countries. They must be stopped through oil embargo by the world. It
will break their back, I am sure and they will choose peace instead of
war.

from:  BC
Posted on: Jan 9, 2012 at 17:25 IST

During the course of the Iran-Iraq war, the Reagan and Bush administrations armed Iraq in order to prevent Iran from winning and their successive governments shared strategic military intelligence and even authorized the export of toxic chemical and biological materials under the guidance of the Department of Commerce for Iraq's ambitious weapons and missile development and delivery systems. Then after a decade or so it was clubbed with Iran and North Korea as 'axis of evil' on grounds of possessing WMDs by the American gov. along with Britain which had no qualms in giving full support to the invasion that ultimately lead to a deadliest war claiming millions of Iraqi lives and creating an unprecedented amount of refugees and orphans. Ultimately Iraq's links to 9-11 or WMDs weren't established. Notwithstanding Mr.Milliband's claim that if only they had known in 03 that there were no WMDs then war wouldn't have happened, America would still have invaded iraq.

from:  vyjayanthi
Posted on: Jan 9, 2012 at 16:48 IST

Perhaps, Miliband needs to be reminded that the British Joint Intelligence Committee's (JIC) report in March 2003, which came even while British and US troops were surrounding the Iraqi border as a prelude to a full invasion, mentioned that "intelligence on deployment" of chemical and biological weapons by Saddam "was sparse". It also went on to say that "intelligence indicating that chemical weapons remained disassembled and that Saddam had not yet ordered their assembly was highlighted." But who's to hear this now: the thousands of innocent Iraqis who lost their lives thereafter? Who's to give them their lives back now?

from:  Biju
Posted on: Jan 9, 2012 at 14:36 IST

"If we had known in 2003 that there were no WMD, there would have been no war". What a joke? do u want us to laugh on your joke Mr. Miliband?

from:  Roy
Posted on: Jan 9, 2012 at 14:17 IST

It is uncanny how they can brush off the magnitude of disaster they have created! As a signatory to the ICC, justice demands that Mr. Blair stand trial in front of the ICC for his role as a head of UK, which perpetrated an unjustified and illegal invasion that was built on lies and deceit. Alas! our conviction for truth is poor, and we hang our heads in shame in front of the families who have lost their loved ones, and those who have suffered permanent damage due to the horror unleashed by UK and USA on Iraq. The hegemons are now repeating the same lies in the context of Iran too, but that won't change the truth - that USA will decimate anyone who stands in the way of their quest for power and domination - throwing justice to the winds. The UK, as its faithful lap-dog having no individual character, merely follows suit!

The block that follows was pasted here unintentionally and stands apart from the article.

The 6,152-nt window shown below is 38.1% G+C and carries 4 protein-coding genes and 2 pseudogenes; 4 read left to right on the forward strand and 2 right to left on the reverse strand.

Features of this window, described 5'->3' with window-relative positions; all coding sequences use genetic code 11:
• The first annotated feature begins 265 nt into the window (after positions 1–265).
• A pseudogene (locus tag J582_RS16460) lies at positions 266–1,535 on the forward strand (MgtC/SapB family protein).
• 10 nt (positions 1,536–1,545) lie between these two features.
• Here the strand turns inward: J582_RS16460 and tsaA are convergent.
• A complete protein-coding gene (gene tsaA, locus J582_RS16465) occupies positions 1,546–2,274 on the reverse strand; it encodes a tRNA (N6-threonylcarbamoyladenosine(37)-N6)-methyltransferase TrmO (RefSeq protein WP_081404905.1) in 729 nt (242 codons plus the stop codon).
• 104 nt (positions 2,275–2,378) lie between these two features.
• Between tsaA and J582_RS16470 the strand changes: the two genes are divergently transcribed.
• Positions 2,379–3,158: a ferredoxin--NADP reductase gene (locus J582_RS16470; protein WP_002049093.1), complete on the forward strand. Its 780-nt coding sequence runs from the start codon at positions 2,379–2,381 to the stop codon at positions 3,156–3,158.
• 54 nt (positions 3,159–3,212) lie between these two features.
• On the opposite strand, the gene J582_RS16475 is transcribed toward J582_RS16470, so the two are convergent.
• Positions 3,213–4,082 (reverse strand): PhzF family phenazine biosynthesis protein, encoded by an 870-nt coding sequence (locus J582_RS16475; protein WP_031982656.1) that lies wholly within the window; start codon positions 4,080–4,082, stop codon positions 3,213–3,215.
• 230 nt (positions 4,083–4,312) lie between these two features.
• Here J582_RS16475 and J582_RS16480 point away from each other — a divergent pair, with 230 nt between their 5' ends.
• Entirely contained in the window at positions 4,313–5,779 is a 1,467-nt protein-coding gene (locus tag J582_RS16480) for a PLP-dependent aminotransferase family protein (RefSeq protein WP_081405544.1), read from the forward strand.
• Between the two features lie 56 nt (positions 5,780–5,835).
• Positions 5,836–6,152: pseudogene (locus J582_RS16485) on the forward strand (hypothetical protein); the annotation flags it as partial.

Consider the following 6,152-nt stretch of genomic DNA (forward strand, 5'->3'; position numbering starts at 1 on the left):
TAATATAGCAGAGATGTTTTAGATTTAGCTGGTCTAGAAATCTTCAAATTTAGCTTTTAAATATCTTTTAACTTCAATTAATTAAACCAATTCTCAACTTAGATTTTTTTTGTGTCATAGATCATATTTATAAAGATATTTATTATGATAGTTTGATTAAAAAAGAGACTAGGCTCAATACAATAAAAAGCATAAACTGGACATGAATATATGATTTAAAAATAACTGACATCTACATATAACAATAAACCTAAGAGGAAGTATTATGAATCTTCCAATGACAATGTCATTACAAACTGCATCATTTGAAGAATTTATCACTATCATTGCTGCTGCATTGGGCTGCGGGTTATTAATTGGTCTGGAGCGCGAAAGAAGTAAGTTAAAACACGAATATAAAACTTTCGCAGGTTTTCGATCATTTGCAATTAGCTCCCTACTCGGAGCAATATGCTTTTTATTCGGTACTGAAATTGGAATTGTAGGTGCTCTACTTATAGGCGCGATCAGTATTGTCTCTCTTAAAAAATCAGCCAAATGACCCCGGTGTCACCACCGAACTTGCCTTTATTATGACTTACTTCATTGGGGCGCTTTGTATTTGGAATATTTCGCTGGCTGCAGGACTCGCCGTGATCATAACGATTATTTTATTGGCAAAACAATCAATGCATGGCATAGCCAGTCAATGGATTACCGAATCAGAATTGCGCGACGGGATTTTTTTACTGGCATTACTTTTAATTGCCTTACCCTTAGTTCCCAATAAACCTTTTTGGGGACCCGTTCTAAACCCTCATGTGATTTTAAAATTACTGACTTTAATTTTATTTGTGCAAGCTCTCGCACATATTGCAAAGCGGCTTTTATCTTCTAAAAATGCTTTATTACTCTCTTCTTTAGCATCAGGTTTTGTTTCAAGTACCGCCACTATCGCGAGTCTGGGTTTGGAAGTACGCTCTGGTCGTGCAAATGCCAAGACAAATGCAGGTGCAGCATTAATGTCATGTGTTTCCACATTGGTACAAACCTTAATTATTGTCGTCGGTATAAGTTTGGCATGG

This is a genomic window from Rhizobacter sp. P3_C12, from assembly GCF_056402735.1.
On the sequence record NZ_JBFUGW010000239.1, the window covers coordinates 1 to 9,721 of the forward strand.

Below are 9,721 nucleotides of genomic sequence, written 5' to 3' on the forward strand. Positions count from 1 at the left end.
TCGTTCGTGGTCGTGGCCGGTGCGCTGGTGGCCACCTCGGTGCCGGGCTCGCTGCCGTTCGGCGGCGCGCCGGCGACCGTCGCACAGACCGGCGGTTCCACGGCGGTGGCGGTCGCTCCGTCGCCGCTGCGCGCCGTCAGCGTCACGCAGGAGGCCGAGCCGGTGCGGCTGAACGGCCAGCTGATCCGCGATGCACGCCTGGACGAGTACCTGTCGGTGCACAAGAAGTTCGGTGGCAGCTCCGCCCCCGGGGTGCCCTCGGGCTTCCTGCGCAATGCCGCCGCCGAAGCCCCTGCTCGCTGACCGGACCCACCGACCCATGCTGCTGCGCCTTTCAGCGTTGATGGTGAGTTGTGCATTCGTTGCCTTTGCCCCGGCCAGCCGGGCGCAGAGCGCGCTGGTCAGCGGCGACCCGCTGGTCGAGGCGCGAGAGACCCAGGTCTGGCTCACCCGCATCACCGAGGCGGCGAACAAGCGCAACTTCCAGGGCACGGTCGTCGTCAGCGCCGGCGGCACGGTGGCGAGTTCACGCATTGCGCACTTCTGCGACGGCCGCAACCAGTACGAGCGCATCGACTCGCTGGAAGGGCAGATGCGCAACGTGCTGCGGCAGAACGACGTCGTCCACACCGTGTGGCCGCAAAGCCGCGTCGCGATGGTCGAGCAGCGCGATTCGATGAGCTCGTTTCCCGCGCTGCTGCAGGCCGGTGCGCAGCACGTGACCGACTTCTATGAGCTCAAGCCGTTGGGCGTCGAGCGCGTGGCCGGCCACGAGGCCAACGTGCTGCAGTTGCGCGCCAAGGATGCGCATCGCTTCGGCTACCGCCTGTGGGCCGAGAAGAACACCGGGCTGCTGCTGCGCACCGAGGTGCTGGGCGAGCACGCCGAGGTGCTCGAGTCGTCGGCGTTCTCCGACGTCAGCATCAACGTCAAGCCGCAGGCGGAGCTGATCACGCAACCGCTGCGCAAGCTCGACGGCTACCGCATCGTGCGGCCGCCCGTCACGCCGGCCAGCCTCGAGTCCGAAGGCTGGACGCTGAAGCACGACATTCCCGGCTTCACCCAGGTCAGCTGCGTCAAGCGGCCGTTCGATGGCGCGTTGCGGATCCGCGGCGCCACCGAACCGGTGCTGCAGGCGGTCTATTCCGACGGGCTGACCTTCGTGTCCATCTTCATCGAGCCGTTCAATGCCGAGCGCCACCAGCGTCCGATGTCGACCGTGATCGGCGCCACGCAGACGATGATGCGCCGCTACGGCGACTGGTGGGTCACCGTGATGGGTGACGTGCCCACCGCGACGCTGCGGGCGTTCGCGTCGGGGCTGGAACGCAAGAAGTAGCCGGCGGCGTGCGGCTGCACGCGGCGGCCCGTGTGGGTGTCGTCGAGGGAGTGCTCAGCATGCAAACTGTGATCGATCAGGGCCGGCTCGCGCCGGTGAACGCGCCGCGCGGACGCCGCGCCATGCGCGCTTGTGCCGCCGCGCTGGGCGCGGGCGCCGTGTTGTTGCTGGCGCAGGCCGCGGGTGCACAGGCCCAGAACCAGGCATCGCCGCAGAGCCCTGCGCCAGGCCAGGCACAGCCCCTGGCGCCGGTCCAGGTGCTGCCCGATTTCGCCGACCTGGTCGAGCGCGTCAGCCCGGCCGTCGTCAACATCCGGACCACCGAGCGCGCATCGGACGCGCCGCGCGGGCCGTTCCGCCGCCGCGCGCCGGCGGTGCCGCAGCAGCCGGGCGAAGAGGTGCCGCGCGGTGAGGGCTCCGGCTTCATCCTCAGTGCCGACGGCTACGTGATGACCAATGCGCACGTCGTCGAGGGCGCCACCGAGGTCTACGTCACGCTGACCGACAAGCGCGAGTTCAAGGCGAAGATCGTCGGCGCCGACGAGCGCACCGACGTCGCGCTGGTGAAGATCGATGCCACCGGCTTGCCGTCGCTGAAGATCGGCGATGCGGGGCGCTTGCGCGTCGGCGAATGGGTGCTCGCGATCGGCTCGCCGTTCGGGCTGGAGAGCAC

from:  Shariff
Posted on: Jan 9, 2012 at 14:05 IST

Not sure whether to call it "Irresponsibility" "Irreverence". What sort of intelligence and substantial evidence led US/UK to believe that Iraq had WMD . Are they that stupid to believe that Saddam is capable of making a Nuclear weapon. Can't laugh enough. Irreverence I call it because after creating havoc in the lives of an entire nation and causing death to lakhs n lakhs of people they still have face to come and say the war wouldn't have happened. Shameless!!

from:  Karthik
Posted on: Jan 9, 2012 at 13:52 IST

Mr Milliband's statements about the Iraq War are preposterous. Everyone knows that these statements about the presence of WMDs were manufactured to legitimise the war in Iraq and Britain was very much a part of that 'manufactured truth'. By giving some mere lip service now to the ill effects of that war and trying to think that people would believe their lies, is naive. The better option would have been to accept that both UK and US made a mistake by going into that war and bringing misery to millions of Iraqis as a result of their expansionist desires.An apology at least would have been in better taste.

from:  Tariq
Posted on: Jan 9, 2012 at 13:34 IST

The American led Invasion of Iraq was necessary and Saddam himself was W.M.D. Removal of despotic Saddam & establishment democracy was the major achievement of American Invasion. The success of democracy has sowed the seeds of Arab spring, movements against dictators and movements for democracy. The loss of life was unfortunate consequence and it was mainly due to the ethnic strife . In the end it appears that G.W.Bush was a misunderstood visionary.

from:  Vijay
Posted on: Jan 9, 2012 at 13:24 IST

"If we had known in 2003 that there were no WMD, there would have been no war" by David Miliband. He wants all of us to believe that. So lets believe. :)

from:  Sakthi
Posted on: Jan 9, 2012 at 12:12 IST

"If we had known in 2003 that there were no WMD (in Iraq), there would have been no rivalry between Miliband brothers within the Labour", would be more appropriate to say.

from:  GK
Posted on: Jan 9, 2012 at 11:17 IST

World community now sincerely oppose American led Hitlerism which is destroying mankind and inflation across globe. Alas. Jai Hind.

from:  Magdum Ismail Magdum
Posted on: Jan 9, 2012 at 10:19 IST